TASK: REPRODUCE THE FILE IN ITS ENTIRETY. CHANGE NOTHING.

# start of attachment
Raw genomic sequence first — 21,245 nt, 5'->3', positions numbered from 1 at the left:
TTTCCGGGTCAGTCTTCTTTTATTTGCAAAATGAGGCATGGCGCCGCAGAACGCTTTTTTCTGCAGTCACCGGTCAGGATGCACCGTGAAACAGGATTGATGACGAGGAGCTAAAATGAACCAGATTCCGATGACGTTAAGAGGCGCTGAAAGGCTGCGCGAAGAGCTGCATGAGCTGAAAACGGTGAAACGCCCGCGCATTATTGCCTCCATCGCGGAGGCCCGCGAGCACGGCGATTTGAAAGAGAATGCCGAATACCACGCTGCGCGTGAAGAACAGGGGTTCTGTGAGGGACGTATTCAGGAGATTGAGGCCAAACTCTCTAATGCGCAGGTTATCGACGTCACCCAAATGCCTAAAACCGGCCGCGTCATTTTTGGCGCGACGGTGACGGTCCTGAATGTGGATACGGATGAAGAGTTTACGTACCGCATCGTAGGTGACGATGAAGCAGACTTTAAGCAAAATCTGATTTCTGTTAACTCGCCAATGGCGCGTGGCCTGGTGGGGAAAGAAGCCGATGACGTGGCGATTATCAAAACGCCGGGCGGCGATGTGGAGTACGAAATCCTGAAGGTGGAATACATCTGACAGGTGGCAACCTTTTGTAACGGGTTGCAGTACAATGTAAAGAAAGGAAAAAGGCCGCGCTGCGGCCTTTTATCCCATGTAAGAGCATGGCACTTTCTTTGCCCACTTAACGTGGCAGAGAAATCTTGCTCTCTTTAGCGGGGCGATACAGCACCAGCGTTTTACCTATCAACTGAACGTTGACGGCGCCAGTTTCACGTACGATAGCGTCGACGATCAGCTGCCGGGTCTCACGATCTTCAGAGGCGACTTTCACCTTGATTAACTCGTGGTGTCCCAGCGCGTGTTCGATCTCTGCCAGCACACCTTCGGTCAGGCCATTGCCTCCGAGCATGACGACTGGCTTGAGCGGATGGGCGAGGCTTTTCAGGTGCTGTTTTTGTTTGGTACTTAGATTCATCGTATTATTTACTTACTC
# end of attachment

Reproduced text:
Raw genomic sequence first — 21,245 nt, 5'->3', positions numbered from 1 at the left:
TTTCCGGGTCAGTCTTCTTTTATTTGCAAAATGAGGCATGGCGCCGCAGAACGCTTTTTTCTGCAGTCACCGGTCAGGATGCACCGTGAAACAGGATTGATGACGAGGAGCTAAAATGAACCAGATTCCGATGACGTTAAGAGGCGCTGAAAGGCTGCGCGAAGAGCTGCATGAGCTGAAAACGGTGAAACGCCCGCGCATTATTGCCTCCATCGCGGAGGCCCGCGAGCACGGCGATTTGAAAGAGAATGCCGAATACCACGCTGCGCGTGAAGAACAGGGGTTCTGTGAGGGACGTATTCAGGAGATTGAGGCCAAACTCTCTAATGCGCAGGTTATCGACGTCACCCAAATGCCTAAAACCGGCCGCGTCATTTTTGGCGCGACGGTGACGGTCCTGAATGTGGATACGGATGAAGAGTTTACGTACCGCATCGTAGGTGACGATGAAGCAGACTTTAAGCAAAATCTGATTTCTGTTAACTCGCCAATGGCGCGTGGCCTGGTGGGGAAAGAAGCCGATGACGTGGCGATTATCAAAACGCCGGGCGGCGATGTGGAGTACGAAATCCTGAAGGTGGAATACATCTGACAGGTGGCAACCTTTTGTAACGGGTTGCAGTACAATGTAAAGAAAGGAAAAAGGCCGCGCTGCGGCCTTTTATCCCATGTAAGAGCATGGCACTTTCTTTGCCCACTTAACGTGGCAGAGAAATCTTGCTCTCTTTAGCGGGGCGATACAGCACCAGCGTTTTACCTATCAACTGAACGTTGACGGCGCCAGTTTCACGTACGATAGCGTCGACGATCAGCTGCCGGGTCTCACGATCTTCAGAGGCGACTTTCACCTTGATTAACTCGTGGTGTCCCAGCGCGTGTTCGATCTCTGCCAGCACACCTTCGGTCAGGCCATTGCCTCCGAGCATGACGACTGGCTTGAGCGGATGGGCGAGGCTTTTCAGGTGCTGTTTTTGTTTGGTACTTAGATTCATCGTATTATTTACTTACTC